RE: Documentation planning (was Re: FW: Extreme Technical Writing )

Subject: RE: Documentation planning (was Re: FW: Extreme Technical Writing )
From: SIANNON -at- VISUS -dot- JNJ -dot- com
To: "TECHWR-L" <techwr-l -at- lists -dot- raycomm -dot- com>
Date: Thu, 10 Jan 2002 12:22:12

John Posada submits:
"Spend the first week writing something and getting it distributed. It
could be only three pages long. Why? Until everyone sees that you aren't an
idiot, they will be hesitant to appear associated with you."

I think you may be making a mistaken assumption here. (Correct me if I'm
wrong.) I should apparently clarify that at this point, no one has given
you a request for a specific document or document type. *They* don't know
what they need, and you are there in part to determine what their
documentation needs are (that is why I detailed the scenario description
the way I did).

Without knowing what the heck you're writing (is it a design document? a
help system? requirements? a troubleshooting or procedural manual for a
piece of hardware? a memo to say "here I am, look at me"?), how can you
write something that doesn't make you look incompetent, or like you're just
producing docs that no one needs to make it look like you're busy? I can't
figure out how "write first, ask questions later" can work in this specific
scenario.

Now, if there is a solid deliverable established, sure, that sounds like a
reasonable strategy for establishing yourself. But writing something just
to show you can write still assumes someone will want to read it. If
there's no review process established, the audience(s) is not yet
determined, and the SMEs prefer to read unsolicited documents only if held
at gunpoint, you could be making yourself very unpopular doing that.

Kevin McLauchlan submits:
"When I took this job, 3-1/2 years ago, we got to that point you describe
before my *interview* was finished. I started work five days later (only
because my boss at the company I was leaving insisted on some handover to
my replacements), and I had a manual due for the end of the following
week."

Man, it must be great to work with groups who not only have what they want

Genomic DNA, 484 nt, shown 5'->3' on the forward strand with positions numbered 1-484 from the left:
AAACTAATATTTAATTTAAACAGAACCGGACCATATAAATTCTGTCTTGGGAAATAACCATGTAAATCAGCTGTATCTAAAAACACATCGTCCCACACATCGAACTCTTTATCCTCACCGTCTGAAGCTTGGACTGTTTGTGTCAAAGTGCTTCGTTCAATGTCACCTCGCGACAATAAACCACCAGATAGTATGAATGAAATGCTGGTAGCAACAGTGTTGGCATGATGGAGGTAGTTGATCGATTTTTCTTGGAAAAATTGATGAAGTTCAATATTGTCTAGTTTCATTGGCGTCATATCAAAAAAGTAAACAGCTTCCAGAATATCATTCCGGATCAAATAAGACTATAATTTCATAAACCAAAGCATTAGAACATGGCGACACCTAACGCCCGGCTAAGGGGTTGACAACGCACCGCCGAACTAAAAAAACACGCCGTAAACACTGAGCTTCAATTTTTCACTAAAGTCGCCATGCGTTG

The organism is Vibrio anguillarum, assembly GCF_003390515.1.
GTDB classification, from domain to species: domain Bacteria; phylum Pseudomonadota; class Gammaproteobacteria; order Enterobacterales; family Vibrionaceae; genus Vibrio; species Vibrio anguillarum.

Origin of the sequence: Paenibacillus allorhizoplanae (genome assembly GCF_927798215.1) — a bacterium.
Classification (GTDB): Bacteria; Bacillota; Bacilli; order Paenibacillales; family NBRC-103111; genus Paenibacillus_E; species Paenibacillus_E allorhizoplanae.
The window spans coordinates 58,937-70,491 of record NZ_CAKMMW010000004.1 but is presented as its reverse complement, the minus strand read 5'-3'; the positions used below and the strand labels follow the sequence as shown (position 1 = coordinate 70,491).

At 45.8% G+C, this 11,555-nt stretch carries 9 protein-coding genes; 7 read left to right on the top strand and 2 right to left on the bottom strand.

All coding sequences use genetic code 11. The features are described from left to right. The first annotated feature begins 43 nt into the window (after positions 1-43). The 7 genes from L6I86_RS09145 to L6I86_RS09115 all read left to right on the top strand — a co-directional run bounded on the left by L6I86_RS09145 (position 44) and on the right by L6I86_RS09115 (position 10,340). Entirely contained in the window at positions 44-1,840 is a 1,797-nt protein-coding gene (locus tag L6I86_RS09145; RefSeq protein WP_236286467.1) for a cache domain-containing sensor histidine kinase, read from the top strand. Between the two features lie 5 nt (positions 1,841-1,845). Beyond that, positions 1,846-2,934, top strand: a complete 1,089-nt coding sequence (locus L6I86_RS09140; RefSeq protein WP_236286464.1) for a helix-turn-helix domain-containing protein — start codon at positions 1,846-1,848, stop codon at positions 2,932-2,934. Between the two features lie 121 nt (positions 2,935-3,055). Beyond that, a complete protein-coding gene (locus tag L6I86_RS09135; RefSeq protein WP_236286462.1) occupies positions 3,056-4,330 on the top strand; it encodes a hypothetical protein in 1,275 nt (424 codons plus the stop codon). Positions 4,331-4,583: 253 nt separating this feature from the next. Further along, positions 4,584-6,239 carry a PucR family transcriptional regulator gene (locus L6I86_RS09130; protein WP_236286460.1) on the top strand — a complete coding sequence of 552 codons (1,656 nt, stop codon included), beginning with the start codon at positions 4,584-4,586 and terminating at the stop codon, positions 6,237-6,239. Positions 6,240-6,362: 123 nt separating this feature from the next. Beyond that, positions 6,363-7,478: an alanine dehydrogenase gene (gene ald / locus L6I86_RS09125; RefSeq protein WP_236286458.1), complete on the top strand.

already defined, but give it to you before you've even accepted the job.
However, that was not the question posed here. Sure, these kinds of
situations can be avoided by insisting on a solidly-defined set of
deliverables from the customer before you agree to work with them. That is
a subject we've discussed before here (I was wistfully taking notes).

Not all customers are hiring TWs for specific deliverables, however. If
they are bringing you in to "manage our documentation", because they don't
hknow what they need, but they know what they have isn't cutting it, you
won't have that kind of guidance. That's what this question is addressing.
It isn't applicable to all situations, but it's not uncommon. I brought
this specific scenario up because I've felt that this list has occasionally
avoided addressing the issues of such "messy" jobs because many of the
members who post in detail are veterans of the industry who have learned
how to avoid such situations, so the discussion veers toward the goal state
rather than addressing the ingredients before us. We learn how to handle
the cake going into and out of the oven, what temperature and time to cook
it, and how to decorate it, but we don't list all the ingredients, or how
to combine them or refine them ("cut the butter into the flour, dearie,
don't try to mix cold butter into the liquid ingredients, and only include
the egg whites, reserve the yolks for later").

Basically, I'm asking for strategies for taking this kind of thing head-on,
as it is handed to you.


Just trying to clarify,
Shauna

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